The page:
Browse results

You are looking at 1 - 2 of 2 items for :

  • Science Education x
  • Educational Philosophy x
  • Status (Books): Published x

Edited by José Ignacio Galparsoro and Alberto Cordero

To naturalists, there is no such thing as complete justification for any claim, and so requiring complete warrant for naturalist proposals is an unreasonable request. The proper guideline for naturalist proposals seems thus clear: develop it using the methods of science; if this leads to a fruitful stance, then explicate and reassess. The resulting offer will exhibit virtuous circularity if its explanatory feedback loop involves critical reassessment as the explanations it encompasses play out. So viewed, naturalism is a philosophical perspective that seeks to unite in a virtuous circle the natural sciences and non-foundationalist, broadly-based empiricism.
Other common lines of antinaturalist complaint are that naturalization efforts seem fruitful only in some areas, also that several endeavors outside the sciences serve as sources of knowledge into human life and the human condition, especially in areas where science does not reach terribly far as yet. It seems hard not to grant some truth to many allegories from literature, art and some religions. Naturalism has room for knowledge gathered outside science, provided the imported claims satisfy also by naturalistic methods.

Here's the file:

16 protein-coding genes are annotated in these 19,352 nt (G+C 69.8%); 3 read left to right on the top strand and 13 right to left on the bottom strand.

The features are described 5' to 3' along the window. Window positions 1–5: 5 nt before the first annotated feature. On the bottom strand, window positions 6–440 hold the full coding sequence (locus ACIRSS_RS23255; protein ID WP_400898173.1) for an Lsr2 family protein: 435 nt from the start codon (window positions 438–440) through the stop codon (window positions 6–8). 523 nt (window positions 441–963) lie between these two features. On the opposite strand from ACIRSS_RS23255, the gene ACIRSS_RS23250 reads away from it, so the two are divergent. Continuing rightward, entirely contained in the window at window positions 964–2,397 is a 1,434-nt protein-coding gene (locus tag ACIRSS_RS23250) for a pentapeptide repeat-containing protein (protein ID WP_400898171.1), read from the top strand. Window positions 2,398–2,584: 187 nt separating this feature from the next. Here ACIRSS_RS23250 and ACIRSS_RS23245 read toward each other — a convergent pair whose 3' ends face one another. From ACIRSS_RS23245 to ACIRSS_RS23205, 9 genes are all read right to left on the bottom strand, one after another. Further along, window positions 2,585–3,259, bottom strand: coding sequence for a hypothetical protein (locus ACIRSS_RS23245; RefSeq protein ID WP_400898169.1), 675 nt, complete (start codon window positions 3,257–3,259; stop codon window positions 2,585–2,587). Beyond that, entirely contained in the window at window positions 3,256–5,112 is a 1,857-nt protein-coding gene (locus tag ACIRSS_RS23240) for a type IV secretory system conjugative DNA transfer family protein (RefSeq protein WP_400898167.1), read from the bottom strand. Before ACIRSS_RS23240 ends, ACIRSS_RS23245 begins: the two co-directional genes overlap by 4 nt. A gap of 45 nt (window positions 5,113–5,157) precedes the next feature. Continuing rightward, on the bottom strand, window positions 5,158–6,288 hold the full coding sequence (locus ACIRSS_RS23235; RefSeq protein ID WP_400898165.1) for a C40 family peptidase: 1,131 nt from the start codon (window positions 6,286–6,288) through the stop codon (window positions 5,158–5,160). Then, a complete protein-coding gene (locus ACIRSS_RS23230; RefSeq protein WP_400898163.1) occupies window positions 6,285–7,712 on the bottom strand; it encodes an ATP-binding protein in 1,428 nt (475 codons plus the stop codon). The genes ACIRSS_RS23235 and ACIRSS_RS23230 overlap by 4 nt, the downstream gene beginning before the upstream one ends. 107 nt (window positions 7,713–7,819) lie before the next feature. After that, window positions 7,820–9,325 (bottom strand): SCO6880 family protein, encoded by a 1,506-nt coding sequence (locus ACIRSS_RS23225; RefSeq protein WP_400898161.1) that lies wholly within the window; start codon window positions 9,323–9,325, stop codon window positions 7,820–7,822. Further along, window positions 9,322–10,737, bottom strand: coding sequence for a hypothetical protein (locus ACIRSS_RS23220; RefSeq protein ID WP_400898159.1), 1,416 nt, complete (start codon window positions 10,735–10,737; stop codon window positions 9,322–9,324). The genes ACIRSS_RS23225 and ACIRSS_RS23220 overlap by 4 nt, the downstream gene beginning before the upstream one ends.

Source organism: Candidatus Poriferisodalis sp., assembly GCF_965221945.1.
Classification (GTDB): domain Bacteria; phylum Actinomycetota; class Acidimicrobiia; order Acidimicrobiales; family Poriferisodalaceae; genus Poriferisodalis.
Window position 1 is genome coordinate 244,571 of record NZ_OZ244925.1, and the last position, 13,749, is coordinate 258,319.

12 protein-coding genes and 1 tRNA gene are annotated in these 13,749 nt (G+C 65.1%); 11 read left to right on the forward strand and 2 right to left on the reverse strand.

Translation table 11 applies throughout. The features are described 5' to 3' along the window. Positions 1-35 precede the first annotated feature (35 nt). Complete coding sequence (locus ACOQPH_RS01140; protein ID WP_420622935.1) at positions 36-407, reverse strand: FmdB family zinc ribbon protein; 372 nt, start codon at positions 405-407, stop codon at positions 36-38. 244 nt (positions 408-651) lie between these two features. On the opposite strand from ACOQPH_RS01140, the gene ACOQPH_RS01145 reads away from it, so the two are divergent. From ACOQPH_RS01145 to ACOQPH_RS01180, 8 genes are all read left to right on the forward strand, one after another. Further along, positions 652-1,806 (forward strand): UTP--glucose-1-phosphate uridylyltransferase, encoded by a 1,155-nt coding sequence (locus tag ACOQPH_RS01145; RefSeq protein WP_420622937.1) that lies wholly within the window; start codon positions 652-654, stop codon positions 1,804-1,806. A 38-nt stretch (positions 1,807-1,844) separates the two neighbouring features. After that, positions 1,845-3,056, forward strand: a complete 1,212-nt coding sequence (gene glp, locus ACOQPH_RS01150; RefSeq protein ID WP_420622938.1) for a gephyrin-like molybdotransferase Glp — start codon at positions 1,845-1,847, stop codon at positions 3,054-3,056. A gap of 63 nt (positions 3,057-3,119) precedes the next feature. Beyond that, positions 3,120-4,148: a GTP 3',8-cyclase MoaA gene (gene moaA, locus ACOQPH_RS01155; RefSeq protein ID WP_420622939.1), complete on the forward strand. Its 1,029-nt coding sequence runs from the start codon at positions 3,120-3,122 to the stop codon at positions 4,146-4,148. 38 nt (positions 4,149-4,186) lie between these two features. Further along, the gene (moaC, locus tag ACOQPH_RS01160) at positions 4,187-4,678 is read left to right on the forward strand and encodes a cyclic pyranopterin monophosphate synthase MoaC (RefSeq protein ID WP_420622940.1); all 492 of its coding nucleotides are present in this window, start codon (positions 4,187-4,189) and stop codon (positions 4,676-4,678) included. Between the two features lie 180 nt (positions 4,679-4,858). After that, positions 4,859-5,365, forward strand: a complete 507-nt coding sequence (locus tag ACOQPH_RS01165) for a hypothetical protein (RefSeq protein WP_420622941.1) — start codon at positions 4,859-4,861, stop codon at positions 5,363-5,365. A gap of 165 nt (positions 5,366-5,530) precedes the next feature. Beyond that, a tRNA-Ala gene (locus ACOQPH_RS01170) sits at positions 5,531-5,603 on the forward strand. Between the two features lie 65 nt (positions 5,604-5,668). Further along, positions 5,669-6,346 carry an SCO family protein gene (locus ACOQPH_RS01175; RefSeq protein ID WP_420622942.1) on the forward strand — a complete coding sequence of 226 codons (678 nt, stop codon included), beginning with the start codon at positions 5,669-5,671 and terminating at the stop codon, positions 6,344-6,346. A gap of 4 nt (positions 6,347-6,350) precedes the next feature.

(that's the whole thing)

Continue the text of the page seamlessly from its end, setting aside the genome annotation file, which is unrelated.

Naturalism and the debate about its scope and limits thrive on discrepancy. We hope that, collectively, the selected essays that follow will give a fair view of the vitality and tribulations of naturalism as a variegated contemporary philosophical perspective.

Environmental Education

Identity, Politics and Citizenship

Series:

Edited by Edgar González-Gaudiano and Michael A. Peters

In Environmental Education: Identity, Politics and Citizenship the editors endeavor to present views of environmental educators that focus on issues of identity and subjectivity, and how 'narrated lives’ relate to questions of learning, education, politics, justice, and citizenship. What is distinctive about this collection is that it highlights the views of Latin American scholars alongside those of scholars from Spain, Canada, New Zealand, Taiwan, South Africa, Australia, and U. S. The result is a philosophically nuanced reading of the complexities of environmental education that begins to reshape the landscape in terms of ethics, ontology, epistemology, and politics. The collection bears the stamp of the location of its contributors and strongly reflects an activist, qualitative, and ethnographic orientation that emphasizes the ground for action, the identity of environmental actors, and the contribution that education in all its forms can make to sustainability and the cause of the environment. At the same time, contributors go beyond simple slogans and ideologies to question the accepted truths of this rapidly emerging field.
Cover picture: Edgar González-Gaudiano: Siem Reap, Cambodia, December 2007.